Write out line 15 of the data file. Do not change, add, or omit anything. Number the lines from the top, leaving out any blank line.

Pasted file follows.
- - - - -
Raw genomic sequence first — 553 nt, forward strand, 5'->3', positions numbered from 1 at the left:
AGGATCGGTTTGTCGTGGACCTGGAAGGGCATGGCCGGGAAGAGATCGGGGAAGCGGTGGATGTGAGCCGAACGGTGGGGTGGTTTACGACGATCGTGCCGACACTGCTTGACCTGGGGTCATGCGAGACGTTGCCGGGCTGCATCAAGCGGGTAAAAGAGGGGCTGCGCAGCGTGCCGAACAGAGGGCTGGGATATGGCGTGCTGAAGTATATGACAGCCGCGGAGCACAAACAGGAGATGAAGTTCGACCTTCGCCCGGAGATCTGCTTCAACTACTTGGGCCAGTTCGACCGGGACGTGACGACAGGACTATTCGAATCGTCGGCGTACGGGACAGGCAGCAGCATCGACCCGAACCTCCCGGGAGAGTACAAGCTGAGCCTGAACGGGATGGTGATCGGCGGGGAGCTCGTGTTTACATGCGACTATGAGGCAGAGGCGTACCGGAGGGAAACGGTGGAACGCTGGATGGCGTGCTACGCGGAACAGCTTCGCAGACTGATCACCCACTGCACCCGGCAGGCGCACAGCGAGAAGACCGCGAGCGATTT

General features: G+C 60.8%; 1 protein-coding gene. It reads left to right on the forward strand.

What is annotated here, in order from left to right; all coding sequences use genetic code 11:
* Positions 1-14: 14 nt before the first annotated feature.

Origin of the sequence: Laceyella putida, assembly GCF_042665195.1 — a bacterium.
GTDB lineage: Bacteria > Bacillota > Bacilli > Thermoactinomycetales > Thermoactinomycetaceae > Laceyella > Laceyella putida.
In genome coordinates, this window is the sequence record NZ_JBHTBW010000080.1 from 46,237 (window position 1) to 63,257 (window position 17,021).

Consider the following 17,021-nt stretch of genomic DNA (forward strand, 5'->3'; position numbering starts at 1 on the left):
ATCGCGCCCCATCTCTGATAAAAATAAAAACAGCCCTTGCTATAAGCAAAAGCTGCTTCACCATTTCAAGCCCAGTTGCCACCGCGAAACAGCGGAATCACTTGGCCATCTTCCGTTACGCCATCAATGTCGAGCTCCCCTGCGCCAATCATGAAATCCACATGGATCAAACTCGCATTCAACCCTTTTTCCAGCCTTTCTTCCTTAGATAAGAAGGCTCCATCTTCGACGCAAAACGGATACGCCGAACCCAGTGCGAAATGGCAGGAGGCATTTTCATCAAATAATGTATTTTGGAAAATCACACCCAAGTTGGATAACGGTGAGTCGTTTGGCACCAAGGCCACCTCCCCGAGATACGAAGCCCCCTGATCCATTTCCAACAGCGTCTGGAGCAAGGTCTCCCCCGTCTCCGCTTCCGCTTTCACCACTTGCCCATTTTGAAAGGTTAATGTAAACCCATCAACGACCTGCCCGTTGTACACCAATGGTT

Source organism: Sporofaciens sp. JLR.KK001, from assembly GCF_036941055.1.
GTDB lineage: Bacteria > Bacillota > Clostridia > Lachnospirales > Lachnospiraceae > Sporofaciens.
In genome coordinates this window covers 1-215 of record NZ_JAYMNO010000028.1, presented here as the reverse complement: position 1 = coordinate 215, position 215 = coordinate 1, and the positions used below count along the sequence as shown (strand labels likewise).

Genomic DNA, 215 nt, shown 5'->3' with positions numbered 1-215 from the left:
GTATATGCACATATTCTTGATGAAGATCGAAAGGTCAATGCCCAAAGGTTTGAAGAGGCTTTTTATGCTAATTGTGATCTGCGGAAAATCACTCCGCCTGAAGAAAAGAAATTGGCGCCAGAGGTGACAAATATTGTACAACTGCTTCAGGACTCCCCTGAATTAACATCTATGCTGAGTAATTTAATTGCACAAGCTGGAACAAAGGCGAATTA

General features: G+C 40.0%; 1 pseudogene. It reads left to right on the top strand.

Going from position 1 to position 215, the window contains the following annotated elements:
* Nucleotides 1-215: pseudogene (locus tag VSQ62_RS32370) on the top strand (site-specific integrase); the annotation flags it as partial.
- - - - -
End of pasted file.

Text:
GTATATGCACATATTCTTGATGAAGATCGAAAGGTCAATGCCCAAAGGTTTGAAGAGGCTTTTTATGCTAATTGTGATCTGCGGAAAATCACTCCGCCTGAAGAAAAGAAATTGGCGCCAGAGGTGACAAATATTGTACAACTGCTTCAGGACTCCCCTGAATTAACATCTATGCTGAGTAATTTAATTGCACAAGCTGGAACAAAGGCGAATTA